Clemmons mayor, council members sworn in: Combest named mayor pro tempore; newcomer Wooden joins board

Published 12:10 am Thursday, December 14, 2023

By Jim Buice

For the Clemmons Courier

CLEMMONS — For the Clemmons Village Council, Monday night’s final meeting of 2023 focused exclusively on swearing in the mayor and council members elected in November, naming a mayor pro tempore and appointing representatives to boards and committees.

Mike Rogers was sworn in for his second term as mayor, and incumbents Bradley Taylor and Mike Combest were sworn in to return to the council. 

Meanwhile, newcomer Randy Wooden was also sworn in after claiming the other available spot on the board. He replaces Chris Wrights, who decided not to seek re-election after serving eight consecutive years on the council.

Taylor, Combest and Wooden will join Michelle Barson and Mary Cameron, who were elected to four-year council terms in 2021.

Following the seating of the council, the election of the mayor pro tempore was next on the agenda with Cameron making the motion to name Combest to the position. Wooden seconded the motion, and it passed by a 3-2 margin.

Barson, who was the top vote-getter for the council in the 2021 municipal election and named mayor pro tempore for the last two years, and Taylor, who was the top vote-getter in this November’s election by a slim margin over Combest (698 votes to 677 votes), cast the two nay votes.

In past elections, the council routinely named the top vote-getter to become the next mayor pro tempore, but Lisa Shortt, village clerk, said after the meeting there was no mandated requirement to do so.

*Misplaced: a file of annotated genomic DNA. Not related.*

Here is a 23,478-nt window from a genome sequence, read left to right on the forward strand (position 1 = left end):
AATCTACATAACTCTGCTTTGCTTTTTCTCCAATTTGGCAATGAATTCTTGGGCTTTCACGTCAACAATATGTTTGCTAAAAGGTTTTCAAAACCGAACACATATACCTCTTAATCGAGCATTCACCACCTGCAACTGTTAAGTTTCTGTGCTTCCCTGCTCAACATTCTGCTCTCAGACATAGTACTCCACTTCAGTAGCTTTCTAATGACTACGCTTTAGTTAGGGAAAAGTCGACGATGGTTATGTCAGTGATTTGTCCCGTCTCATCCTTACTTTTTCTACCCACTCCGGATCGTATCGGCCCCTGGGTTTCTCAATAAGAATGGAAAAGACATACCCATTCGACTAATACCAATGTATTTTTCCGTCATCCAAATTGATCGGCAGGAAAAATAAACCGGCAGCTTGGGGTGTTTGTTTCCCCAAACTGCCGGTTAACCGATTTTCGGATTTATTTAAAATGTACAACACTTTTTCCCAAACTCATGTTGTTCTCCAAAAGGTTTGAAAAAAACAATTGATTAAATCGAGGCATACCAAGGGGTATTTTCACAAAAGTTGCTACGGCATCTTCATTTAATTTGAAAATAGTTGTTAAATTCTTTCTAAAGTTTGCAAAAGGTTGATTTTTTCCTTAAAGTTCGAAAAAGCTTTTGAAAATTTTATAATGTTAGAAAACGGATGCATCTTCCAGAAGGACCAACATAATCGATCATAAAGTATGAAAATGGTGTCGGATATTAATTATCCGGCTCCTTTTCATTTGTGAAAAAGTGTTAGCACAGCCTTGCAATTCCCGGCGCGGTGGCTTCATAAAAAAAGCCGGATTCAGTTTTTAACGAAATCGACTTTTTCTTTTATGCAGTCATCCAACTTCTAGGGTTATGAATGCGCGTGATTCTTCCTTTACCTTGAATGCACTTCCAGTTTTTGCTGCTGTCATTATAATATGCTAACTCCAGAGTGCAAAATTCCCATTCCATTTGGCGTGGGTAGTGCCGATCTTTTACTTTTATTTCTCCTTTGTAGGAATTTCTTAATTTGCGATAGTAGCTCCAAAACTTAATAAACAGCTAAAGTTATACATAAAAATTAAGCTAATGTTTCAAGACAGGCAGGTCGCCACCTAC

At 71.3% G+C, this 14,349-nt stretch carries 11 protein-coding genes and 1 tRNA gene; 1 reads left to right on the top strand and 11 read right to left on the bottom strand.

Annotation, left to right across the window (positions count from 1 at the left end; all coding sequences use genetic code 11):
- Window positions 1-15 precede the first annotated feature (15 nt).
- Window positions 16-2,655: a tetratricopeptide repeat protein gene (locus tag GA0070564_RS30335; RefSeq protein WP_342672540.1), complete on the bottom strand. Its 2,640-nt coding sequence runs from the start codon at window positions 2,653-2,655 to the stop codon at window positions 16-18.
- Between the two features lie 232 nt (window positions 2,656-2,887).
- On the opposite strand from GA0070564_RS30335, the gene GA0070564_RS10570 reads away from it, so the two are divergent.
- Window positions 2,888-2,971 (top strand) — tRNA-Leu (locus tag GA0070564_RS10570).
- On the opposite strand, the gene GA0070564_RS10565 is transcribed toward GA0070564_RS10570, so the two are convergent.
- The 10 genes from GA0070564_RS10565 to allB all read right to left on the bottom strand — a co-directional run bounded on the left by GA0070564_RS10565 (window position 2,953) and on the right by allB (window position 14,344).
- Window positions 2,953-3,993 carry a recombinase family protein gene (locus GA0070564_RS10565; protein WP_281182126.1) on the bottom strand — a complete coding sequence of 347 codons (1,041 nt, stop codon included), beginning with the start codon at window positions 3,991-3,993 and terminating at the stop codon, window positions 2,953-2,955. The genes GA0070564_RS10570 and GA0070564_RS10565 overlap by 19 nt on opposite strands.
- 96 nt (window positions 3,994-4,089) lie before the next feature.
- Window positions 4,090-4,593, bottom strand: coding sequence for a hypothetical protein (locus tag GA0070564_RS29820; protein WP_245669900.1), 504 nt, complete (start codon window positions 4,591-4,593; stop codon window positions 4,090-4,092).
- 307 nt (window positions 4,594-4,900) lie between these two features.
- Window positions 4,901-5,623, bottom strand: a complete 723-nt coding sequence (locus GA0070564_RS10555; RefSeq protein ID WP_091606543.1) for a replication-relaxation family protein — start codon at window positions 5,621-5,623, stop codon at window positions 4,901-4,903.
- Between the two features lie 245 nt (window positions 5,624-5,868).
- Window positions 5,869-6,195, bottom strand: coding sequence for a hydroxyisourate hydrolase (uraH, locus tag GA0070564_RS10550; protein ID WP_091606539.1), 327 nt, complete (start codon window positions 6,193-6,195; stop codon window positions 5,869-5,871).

When asked for comment afterward, Taylor, who finished third in the council race as a political newcomer in 2021, said he wanted to commend Barson for the great job she did as the mayor pro tempore the last two years representing the village as an engaged leader in the community and among elected representatives.

To me, the mayor pro tempore position is one that recognizes an active council member who is a leader among the elected council, seeks to deepen their involvement and is dedicated to serving beyond the role of council member,” Taylor said. “During my first term, I jumped right into our work honoring our past and bringing a new forward-thinking point of view for the Clemmons of today and tomorrow — the future direction of our dynamic community. As the top vote recipient, our citizens acknowledged my leadership, dedication and valuable point of view for the village of Clemmons.”

Barson, who was also mayor pro tempore for two years after being the top vote-getter in the 2017 election, said she has always seen this position as a role that helps you step deeper into your council role and almost forces you to become a leader among your fellow voting members of council. 

“Bradley has done, by all accounts on council, a wonderful job stepping up and getting up to speed quickly,” Barson said. “He’s very thoughtful with his comments and clearly comes prepared. We’re not the Clemmons we were even 10 years ago. Therefore having someone that understands the old Clemmons and is going to help usher in the new would have been a powerful, positive representation of the direction I believe we’re headed in.”

In various appointments Monday night:

  • Taylor was appointed as the Transportation Advisory Committee representative with Combest being appointed as the alternate.
  • Cameron was appointed as the Piedmont Triad Regional Council representative with Wooden being appointed as the alternate.

The council also adopted the 2024 meeting and holiday schedules.

With this being an organizational meeting, staff reports will be presented in the next meeting on Jan. 8. There will not be the usual second monthly council meeting on the fourth Monday in December.